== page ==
Nut Load. Mini reviews of games old and new. No fuss. No spoilers. Occasional shock face.

Saturday, May 30, 2015

Ace Attorney: Phoenix Wright — Rise From the Ashes (2005)

Genre: Adventure, Visual Novel | Players: 1 | Developer: Capcom

Rise From the Ashes exists canonically as the fifth trial of the first Ace Attorney game. It was added retroactively for the DS port, as it incorporates a number of touch-screen dependent elements centering around forensic investigation. This new feature is tightly tied to the debuting companion character, Ema Skye. In the game of archetypes that is Ace Attorney, Ema excels, as she manages to soar past simply being another Maya, even if that was the base intent. Her humor can be similar at times and she is working to prove her sister’s innocence. However, that specific similarity is a table that’s been resoundingly turned and her enthusiasm for her limited area of expertise is adorably infectious and starkly contrasts the gravity surrounding Maya’s gifts.

Ema goes on to appear in Apollo Justice’s game and this raises the most important question regarding this outing: When should you tackle it? I personally choose to play it after completing the Phoenix Arc, as a prequel to Apollo Justice. Ema exists as a perfect link between the two protagonists and arcs. Further, Rise From the Ashes delivers both subtle and blatant references to past cases and to ones yet to come within the Phoenix arc. If you want to appreciate them all, you’ll have to have seen the main thrust of Phoenix’s story to completion. Or, give this a second playthrough, once you have.

If you do wish to experience this case in proper chronological order, I would highly recommend taking a break after case 1-4, as this is equally as lengthy and you’ll be sitting through three long-winded trials in a row, if you drive straight on.

Outside of the new forensic activities (which are easy, but enjoyable) the gameplay, story-elements, and characters are exactly the same in terms of execution and quality compared to the game to which this trial is usually appended. It should be noted that this case saw an individual release as Wii Ware in both Japan and the US, thus justifying a stand-alone nut. Therefore, I’ll argue it’s worth your time regardless of HOW you choose to acquire it, or WHEN you choose to play it.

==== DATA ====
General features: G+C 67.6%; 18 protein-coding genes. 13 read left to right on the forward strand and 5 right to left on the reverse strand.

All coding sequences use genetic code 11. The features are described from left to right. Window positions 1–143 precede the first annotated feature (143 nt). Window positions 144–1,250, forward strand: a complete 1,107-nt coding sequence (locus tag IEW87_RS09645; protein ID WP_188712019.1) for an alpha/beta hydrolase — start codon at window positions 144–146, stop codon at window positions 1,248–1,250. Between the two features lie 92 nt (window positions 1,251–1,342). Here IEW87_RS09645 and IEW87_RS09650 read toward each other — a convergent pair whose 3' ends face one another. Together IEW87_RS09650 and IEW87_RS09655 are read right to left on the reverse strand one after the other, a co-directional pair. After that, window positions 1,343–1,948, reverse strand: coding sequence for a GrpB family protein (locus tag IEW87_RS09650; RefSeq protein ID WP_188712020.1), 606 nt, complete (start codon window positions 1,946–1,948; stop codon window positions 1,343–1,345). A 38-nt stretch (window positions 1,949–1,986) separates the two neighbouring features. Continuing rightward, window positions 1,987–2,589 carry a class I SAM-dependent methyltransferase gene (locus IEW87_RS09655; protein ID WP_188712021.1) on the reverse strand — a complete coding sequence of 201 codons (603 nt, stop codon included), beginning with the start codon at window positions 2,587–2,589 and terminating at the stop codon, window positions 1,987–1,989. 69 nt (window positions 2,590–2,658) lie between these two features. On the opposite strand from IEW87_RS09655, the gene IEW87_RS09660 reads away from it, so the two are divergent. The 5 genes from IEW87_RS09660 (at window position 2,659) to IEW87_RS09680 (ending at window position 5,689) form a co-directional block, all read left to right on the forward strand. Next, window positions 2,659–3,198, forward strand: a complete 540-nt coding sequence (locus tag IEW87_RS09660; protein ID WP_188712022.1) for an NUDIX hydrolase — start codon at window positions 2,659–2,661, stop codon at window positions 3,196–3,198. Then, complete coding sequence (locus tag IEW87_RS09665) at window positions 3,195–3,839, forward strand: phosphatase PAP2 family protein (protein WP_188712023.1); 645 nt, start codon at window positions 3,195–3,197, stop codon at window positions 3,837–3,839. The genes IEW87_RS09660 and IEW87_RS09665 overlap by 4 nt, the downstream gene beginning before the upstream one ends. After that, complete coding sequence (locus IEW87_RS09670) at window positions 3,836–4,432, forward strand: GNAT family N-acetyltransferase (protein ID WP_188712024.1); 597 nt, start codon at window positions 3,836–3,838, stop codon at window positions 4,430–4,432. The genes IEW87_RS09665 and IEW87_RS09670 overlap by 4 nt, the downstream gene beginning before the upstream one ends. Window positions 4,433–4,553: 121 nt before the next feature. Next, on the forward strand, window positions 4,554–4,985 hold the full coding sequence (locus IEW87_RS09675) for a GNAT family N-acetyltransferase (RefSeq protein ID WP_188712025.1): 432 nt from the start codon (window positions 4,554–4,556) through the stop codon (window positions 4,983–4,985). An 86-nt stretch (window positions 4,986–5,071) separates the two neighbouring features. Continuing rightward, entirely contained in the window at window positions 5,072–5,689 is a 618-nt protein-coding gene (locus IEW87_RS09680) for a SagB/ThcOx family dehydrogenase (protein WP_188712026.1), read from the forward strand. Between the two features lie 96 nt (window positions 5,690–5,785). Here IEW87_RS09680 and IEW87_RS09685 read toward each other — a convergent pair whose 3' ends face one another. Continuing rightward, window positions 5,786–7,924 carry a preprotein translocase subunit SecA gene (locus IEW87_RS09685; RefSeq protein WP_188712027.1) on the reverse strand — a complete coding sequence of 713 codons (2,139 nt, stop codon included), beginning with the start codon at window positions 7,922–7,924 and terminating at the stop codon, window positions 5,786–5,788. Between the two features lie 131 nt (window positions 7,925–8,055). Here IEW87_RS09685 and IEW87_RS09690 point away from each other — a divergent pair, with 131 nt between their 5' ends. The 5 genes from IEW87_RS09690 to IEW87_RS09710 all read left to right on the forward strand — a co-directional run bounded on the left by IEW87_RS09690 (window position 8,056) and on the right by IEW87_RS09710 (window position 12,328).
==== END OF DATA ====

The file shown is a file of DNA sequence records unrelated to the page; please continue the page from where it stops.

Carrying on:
NOTE: This trial is NOT included in the Japanese PC release as that utilized the original GBA assets.

4 Treacherous Swimming Lessons out of 5

Thursday, May 28, 2015

The Legend of Zelda: A Link to the Past (1992)

Genre: Action, Adventure | Players: 1 | Developer: Nintendo EAD

A Link to the Past is the game that moved the Zelda franchise beyond the blind experimentation of the original and the mindless back and forth of its sequel. The upgrades in graphics and gameplay work in unison to finally crystalize what became the series’ keystones: exploration and puzzle-solving. It’s presented from a top-down perspective, like the first game, but secrets are marked clearly in both the overworld and dungeons. Emphasis is instead often placed on finding alternate entrances once one has been tantalized and stymied by what lies behind the easily visible ones. Also, navigating complex cave systems in order to mine them of all their treasures. Dungeons are composed of visually distinct wings and floors and maps make a return. Puzzles that span multiple floors replace exhaustive marches to elevators.

This is also the game that introduces the basic framework of the series: three dungeon items, Master Sword, more dungeon items, light arrows, Ganon(dorf). Though, the arrows are still silver, here. While it may have appeared in other games prior, for me LttP is the origin of the mechanic whereby one moves between two worlds in order to solve puzzles and progress. This went on to appear in Silent Hill Origins and the Constantine licensed game.